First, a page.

Palliative Care Network Alaska

Palliative Care in Alaska

Palliative Care





palliative care alaska
The goal of the Palliative Care Alaska Network (PCAN) is to advocate for high-quality care and grow a network within Alaska dedicated to advancing palliative care services.

Palliative Care is more than hospice care or for those at end of life; Palliative care is about living well with a life-limiting illness or condition.

Palliative care supports a patient and their family throughout serious illness, whether the prognosis is curative, chronic or terminal. The goal is to improve patients’ overall quality of life by alleviating symptoms and stress of illness. It is a complimentary treatment plan that includes a team of doctors, nurses, social workers, physical/occupational therapist, religious/spiritual chaplains, and other specialists. Palliative care works alongside a patient’s primary medical team or village clinic, while keeping the person and their family at the center of the care with as much participation as they choose. Palliative care is supportive care that is appropriate for all ages, at any stage of chronic or serious illness, and is provided in both inpatient or outpatient setting.

Learn more about palliative care:

How Does Palliative Care Support Patients and Families?

Studies show that palliative care significantly improves patients’ quality of life and lowers symptom burden. With the focus on the patient and family, this improved quality of life also means that seeking treatment within the health care system can be less stressful and traumatic for families. Due to the advances in modern medicine and technology, people are living longer with serious and complex illnesses. Today’s fragmented health care system makes it challenging to effectively treat people with these illnesses. Palliative care gives people the ability to make the best choice for themselves and their families, including staying in their own home or their community, if desired.

A new approach to health care is called for; a treatment design that addresses more than just a patient’s diagnosis. Palliative care offers that paradigm shift. It uses an interdisciplinary approach, with a focus on patient and family-centered outcomes. This shift to quality of life includes physical, emotional, and spiritual health as well as helping the caregiver and preventing burnout. Palliative care emphasizes communication and continuity of care to better treat and care for the episodic and long-term nature of serious, multi-faceted illnesses.

The goal of Palliative Care Alaska Network is to advocate for high-quality, patient-focused care in all Alaskan communities. Our role is to grow a network within Alaska to continue to advocate for palliative care services for all, and to contribute the efforts currently under way.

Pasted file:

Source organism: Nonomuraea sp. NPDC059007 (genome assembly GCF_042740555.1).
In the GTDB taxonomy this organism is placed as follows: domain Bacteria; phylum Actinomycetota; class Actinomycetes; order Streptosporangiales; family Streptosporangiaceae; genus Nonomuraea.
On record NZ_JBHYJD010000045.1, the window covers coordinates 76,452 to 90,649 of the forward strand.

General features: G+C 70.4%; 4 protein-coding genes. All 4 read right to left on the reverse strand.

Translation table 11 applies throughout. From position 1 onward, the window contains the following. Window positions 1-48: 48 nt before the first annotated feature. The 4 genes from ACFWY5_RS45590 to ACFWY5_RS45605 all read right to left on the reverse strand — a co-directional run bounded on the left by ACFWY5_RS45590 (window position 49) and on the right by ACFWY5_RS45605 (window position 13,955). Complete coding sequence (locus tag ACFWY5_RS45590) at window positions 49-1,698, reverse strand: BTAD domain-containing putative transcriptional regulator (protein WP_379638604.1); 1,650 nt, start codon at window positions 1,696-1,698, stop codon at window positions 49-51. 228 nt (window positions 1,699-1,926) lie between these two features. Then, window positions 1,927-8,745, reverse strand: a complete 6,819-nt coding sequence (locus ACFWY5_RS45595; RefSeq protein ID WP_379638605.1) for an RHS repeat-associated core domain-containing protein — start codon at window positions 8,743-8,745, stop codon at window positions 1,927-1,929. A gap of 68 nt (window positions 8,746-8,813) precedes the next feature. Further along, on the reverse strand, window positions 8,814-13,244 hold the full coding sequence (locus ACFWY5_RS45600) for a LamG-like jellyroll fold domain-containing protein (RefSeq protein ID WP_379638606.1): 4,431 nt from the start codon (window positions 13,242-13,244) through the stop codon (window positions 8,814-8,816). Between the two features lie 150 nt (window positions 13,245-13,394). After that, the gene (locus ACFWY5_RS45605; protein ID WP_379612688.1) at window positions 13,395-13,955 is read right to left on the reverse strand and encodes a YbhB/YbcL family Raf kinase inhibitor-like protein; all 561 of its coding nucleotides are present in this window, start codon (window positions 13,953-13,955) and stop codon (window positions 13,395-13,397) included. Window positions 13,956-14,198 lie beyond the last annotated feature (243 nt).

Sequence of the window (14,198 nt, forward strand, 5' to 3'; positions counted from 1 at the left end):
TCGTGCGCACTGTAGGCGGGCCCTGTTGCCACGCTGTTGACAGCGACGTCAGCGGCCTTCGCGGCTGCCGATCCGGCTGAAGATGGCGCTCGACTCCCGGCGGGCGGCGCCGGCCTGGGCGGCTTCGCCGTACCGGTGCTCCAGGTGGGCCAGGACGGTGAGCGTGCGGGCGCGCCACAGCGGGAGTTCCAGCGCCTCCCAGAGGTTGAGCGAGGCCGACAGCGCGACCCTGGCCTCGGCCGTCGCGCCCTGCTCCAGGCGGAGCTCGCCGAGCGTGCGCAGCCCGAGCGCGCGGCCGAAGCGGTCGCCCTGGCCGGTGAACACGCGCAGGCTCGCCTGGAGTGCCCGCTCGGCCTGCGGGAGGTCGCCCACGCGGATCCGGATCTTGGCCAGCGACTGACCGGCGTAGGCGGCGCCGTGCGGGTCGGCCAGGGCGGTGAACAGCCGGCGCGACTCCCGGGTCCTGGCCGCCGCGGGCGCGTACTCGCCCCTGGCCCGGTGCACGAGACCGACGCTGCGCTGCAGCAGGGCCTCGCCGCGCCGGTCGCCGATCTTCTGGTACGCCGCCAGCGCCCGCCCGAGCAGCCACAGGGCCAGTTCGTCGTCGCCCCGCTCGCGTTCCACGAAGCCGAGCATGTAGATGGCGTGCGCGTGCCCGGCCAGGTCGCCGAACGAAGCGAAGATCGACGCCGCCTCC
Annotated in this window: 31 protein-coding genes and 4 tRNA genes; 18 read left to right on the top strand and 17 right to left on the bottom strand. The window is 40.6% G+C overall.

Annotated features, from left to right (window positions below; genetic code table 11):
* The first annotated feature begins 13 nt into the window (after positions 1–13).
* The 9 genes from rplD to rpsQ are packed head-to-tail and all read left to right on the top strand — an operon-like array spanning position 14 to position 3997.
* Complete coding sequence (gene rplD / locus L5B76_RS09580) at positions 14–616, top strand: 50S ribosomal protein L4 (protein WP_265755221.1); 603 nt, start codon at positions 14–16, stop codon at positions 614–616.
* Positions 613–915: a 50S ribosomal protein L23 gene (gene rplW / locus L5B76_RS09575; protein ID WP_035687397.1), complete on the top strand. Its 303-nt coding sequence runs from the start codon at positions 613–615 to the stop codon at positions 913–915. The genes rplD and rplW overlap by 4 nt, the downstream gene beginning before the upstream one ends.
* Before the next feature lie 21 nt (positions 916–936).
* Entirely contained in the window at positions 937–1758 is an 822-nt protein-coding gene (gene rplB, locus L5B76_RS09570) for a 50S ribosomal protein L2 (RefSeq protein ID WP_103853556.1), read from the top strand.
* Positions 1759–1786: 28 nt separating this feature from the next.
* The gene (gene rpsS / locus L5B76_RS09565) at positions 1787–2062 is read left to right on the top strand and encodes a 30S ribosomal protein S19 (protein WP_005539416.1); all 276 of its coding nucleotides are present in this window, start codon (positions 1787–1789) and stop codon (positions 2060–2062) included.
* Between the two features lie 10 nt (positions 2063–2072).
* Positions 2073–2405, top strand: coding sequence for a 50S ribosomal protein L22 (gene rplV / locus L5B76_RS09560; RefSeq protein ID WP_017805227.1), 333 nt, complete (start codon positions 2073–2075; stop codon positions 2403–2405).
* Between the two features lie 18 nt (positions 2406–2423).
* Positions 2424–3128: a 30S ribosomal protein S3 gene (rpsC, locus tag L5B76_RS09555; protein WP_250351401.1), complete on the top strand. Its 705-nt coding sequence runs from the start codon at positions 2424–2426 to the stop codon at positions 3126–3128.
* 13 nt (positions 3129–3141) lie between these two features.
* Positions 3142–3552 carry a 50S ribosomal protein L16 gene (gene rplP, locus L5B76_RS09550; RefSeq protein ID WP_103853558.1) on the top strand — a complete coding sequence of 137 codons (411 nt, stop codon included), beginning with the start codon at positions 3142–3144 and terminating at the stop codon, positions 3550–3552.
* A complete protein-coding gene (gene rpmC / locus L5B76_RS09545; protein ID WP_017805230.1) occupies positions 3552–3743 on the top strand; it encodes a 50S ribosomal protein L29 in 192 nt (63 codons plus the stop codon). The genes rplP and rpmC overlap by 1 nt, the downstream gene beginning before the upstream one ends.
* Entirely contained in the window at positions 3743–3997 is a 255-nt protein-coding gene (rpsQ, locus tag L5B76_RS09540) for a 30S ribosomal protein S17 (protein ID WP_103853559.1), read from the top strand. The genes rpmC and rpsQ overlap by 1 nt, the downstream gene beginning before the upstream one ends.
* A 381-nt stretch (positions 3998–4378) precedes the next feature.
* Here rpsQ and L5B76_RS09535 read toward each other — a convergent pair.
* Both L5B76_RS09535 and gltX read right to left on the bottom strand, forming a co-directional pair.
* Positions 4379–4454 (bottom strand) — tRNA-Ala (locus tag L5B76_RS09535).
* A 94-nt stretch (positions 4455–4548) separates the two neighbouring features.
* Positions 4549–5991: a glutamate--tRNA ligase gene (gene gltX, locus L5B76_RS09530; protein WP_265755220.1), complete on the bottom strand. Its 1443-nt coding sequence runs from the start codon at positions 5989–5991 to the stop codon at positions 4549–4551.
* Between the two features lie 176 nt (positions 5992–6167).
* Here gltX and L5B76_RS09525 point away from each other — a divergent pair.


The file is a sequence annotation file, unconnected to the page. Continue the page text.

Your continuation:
palliative care alaska network
How Does Palliative Care Impact the Healthcare Team?
Palliative Care Alaska Network

Palliative care is not just for the patient and families. Healthcare teams report greater satisfaction in their work by providing comprehensive care for patients and their families suffering from serious or chronic illness. As a team, palliative care supports hospital, community and family caregivers by creating a coordinated quality of life plan that supports the patients goals.

High Healthcare Costs
Palliative Care Alaska Network

How does Palliative Care Impact High Healthcare Costs?

Palliative care increases patient and family satisfaction, improves quality, and minimizes burden to the health care system. While focused on the patient and family, palliative care impacts the entire system. When palliative care is utilized in outpatient and inpatient settings, there is a decrease in hospital readmission rates, intensive care unit utilization, emergency room visits, and hospital length of stay.

Palliative care focuses on the highest need and highest cost patient segment; those that are chronically or seriously ill. This approach is relevant as an essential strategy for population health management.

Palliative care teams working in hospitals:

•Improve patient and family satisfaction with care
•Reduce 30-day readmission rates
•Reduce ICU utilization
•Can save 9-25% of costs for each inpatient stay through a mixture of shorter length of stay and reduced cost per day.

Palliative care teams working in home-based programs:
Demonstrate cost savings as much as $12,000 per person enrolled in ACOs, health plans, and health care systems.
Reduce emergency department visits, hospital admissions, hospital readmissions, and hospital length of stay.

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Palliative Care Alaska Network

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